Anson Chi Pleads Guilty to Trying to Blow Up Plano Gas Pipeline, Will Spend 22 Years in Prison

Categories: Crime, The Courts

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Not long ago, there was some discussion of whether Anson Chi, at that point the otherwise undistinguished author of a remarkably terrible novel (Yellow on the Outside Shame on the Inside: Asian Culture Revealed) really merited his own Wikipedia page. But then, in June 2012, he tried to blow up a natural gas main in Plano, effectively ending the discussion.

As recently as last month, he filed documents in federal court denying that he'd done anything of the sort, though a federal judge long ago determined there was enough evidence (bomb-making books; an expressed wish to be an "actual activist" instead of an "armchair" one; his father's obvious fear of his son) to keep him in prison pending a trial. Meanwhile, the media pored over his trail of web postings, noting his disdain for federal income taxes, a kinship with the sovereign citizen movement, and his fondness for Ron Paul.

See also
Anson Chi, Accused of Trying to Blow Up a Plano Gas Main, Faces Even More Charges
Plano Bomb Suspect Guilty of Being a Terrible Writer

Now, Chi has changed his tune. He appeared in court today and pleaded guilty to possessing a homemade bomb and trying to blow up the pipeline. Under his agreement with the U.S. Attorney's Office, the 34-year-old will serve 22 years in prison. In exchange, a third count against Chi -- carrying a destructive device during a crime of violence -- will be dismissed, according to the Morning News, which also noted that Chi "spoke clearly and articulately." That sentence carried a minimum 30 years in prison.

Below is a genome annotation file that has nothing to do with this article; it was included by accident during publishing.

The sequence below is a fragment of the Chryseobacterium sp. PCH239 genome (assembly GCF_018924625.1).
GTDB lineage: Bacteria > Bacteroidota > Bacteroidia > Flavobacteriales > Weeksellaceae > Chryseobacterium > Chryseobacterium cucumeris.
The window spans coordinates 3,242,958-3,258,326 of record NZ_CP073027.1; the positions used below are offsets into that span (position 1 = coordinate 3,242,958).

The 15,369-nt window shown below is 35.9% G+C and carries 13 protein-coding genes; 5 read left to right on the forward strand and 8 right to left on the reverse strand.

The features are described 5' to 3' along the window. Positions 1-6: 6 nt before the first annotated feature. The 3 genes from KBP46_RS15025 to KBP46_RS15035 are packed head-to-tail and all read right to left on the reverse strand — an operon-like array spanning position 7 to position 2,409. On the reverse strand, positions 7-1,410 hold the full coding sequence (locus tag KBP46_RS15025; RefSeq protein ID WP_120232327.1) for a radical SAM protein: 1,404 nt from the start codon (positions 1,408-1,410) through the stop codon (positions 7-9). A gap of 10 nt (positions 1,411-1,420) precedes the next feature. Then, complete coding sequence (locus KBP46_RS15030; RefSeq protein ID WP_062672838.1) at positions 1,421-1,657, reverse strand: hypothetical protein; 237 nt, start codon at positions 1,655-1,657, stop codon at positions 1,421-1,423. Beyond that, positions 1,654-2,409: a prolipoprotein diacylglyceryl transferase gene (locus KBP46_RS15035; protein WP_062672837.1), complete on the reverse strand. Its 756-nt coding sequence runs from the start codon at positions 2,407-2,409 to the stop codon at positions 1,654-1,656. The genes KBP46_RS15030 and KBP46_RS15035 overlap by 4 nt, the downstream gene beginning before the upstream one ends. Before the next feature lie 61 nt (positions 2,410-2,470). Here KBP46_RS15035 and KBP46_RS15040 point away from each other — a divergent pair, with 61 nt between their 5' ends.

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7 comments
porkrod69
porkrod69

This literally was my next door neighbor.  I'm glad he spared his family the expense of the trial, and that he plead guilty.  I hope he doesn't get out before 10 years...  22 to 25 was our hope.  Do federal prisons release early? (relieved in Plano)

Shamelessbrewer
Shamelessbrewer

Why do some pictures show the accused wearing a towel around their necks?  I've failed in my attempt to find an answer on Google.

RJDallas
RJDallas

Too bad the guy is not from Highland Park, then maybe all he would have to do is go to rehab.

B1ng
B1ng

Defense lawyers were arguing that visible clothing led to misidentification, and the quality (or lack of) of clothing could bias a witness.

anneDallas
anneDallas

Collin County does that for their mugshots. Other law enforcement agencies may use the towel cowl as well, but Collin County is pretty well known for the practice.

porkrod69
porkrod69

@Shamelessbrewer @anneDallas so when a witness is looking at a mugshot lineup, they are not focused on the clothing, but the face. Truth is---we're all looking at the damn towel!


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